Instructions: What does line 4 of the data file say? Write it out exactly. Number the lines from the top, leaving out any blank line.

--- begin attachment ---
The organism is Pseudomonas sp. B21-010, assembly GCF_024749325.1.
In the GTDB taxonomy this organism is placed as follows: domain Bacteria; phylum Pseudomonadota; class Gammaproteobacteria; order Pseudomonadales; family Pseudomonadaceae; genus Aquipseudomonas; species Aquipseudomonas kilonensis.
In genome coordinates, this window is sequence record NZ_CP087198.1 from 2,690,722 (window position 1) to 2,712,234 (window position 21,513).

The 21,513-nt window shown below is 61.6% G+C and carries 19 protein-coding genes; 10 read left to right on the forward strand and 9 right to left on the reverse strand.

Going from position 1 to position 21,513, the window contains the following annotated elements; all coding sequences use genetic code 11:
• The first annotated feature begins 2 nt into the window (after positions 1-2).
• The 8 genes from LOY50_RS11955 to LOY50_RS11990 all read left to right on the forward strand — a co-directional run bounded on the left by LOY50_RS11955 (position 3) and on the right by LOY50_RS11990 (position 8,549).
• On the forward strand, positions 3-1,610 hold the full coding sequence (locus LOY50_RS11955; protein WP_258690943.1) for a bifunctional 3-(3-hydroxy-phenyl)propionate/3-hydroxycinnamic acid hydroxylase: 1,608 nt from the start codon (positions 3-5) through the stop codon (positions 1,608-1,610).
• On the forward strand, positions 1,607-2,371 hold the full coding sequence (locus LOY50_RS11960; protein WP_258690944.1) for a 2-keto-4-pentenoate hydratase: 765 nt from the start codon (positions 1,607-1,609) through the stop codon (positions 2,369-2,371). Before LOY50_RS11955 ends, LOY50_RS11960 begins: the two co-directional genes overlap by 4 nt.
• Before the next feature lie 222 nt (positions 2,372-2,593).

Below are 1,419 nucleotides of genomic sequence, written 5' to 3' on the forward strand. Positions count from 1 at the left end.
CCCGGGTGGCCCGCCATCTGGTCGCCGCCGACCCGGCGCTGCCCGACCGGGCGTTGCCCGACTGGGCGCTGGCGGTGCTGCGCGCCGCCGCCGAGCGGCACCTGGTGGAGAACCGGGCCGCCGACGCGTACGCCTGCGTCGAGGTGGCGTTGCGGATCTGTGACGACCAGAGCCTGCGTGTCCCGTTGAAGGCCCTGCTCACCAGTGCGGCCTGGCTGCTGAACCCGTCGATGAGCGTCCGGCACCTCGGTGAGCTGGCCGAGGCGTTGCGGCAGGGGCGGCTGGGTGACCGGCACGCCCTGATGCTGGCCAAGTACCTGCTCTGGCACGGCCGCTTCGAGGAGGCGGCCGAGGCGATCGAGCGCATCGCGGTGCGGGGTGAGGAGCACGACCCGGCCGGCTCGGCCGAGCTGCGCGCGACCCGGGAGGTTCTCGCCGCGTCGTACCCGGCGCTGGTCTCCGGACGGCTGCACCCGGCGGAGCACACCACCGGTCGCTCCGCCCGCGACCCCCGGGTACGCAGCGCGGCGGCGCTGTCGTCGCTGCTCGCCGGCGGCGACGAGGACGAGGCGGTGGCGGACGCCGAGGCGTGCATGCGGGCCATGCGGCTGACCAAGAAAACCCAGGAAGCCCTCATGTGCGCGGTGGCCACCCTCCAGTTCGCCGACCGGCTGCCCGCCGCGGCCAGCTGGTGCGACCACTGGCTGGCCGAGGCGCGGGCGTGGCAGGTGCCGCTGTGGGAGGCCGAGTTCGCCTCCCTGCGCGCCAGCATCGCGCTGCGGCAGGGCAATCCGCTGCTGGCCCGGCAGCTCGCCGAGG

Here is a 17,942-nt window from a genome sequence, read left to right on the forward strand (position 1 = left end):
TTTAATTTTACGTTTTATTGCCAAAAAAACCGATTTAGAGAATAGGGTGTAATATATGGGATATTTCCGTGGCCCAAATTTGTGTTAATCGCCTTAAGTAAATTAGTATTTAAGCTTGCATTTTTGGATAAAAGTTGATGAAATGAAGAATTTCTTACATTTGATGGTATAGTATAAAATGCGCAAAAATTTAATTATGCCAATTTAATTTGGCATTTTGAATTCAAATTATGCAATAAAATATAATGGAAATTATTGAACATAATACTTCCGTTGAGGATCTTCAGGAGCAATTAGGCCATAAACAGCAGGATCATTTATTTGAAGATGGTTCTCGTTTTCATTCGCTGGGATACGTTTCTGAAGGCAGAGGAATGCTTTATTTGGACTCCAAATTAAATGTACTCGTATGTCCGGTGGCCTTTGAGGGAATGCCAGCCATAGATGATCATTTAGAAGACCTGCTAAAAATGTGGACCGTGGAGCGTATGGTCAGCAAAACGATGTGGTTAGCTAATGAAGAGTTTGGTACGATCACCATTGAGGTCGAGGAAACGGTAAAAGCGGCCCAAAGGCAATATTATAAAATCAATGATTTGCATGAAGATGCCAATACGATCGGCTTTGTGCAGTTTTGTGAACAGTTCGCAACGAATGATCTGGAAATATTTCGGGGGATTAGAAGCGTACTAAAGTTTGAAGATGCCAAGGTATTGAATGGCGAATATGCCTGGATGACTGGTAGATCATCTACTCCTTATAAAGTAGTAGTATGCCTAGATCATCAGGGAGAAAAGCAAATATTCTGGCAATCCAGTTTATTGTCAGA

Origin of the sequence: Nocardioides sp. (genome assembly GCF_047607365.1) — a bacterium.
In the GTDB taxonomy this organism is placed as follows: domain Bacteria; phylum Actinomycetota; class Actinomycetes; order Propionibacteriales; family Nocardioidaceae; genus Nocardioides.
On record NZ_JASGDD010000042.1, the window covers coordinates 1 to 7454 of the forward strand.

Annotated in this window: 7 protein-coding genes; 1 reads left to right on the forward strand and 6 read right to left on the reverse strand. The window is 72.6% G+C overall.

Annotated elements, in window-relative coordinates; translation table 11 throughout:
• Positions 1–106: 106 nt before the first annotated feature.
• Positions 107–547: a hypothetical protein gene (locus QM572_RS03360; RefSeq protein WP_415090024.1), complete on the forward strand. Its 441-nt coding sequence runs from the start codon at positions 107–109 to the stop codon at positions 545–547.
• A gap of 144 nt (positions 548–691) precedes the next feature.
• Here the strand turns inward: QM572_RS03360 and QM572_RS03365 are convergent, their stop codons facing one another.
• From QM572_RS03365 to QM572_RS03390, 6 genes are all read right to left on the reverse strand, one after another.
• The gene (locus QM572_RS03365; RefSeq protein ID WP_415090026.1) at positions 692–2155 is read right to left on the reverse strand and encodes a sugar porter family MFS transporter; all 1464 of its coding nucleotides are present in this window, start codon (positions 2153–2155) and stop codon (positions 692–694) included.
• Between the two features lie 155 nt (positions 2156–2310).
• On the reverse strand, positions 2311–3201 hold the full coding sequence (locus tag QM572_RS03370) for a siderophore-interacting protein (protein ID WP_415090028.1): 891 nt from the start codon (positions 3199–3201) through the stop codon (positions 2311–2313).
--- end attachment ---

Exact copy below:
The 21,513-nt window shown below is 61.6% G+C and carries 19 protein-coding genes; 10 read left to right on the forward strand and 9 right to left on the reverse strand.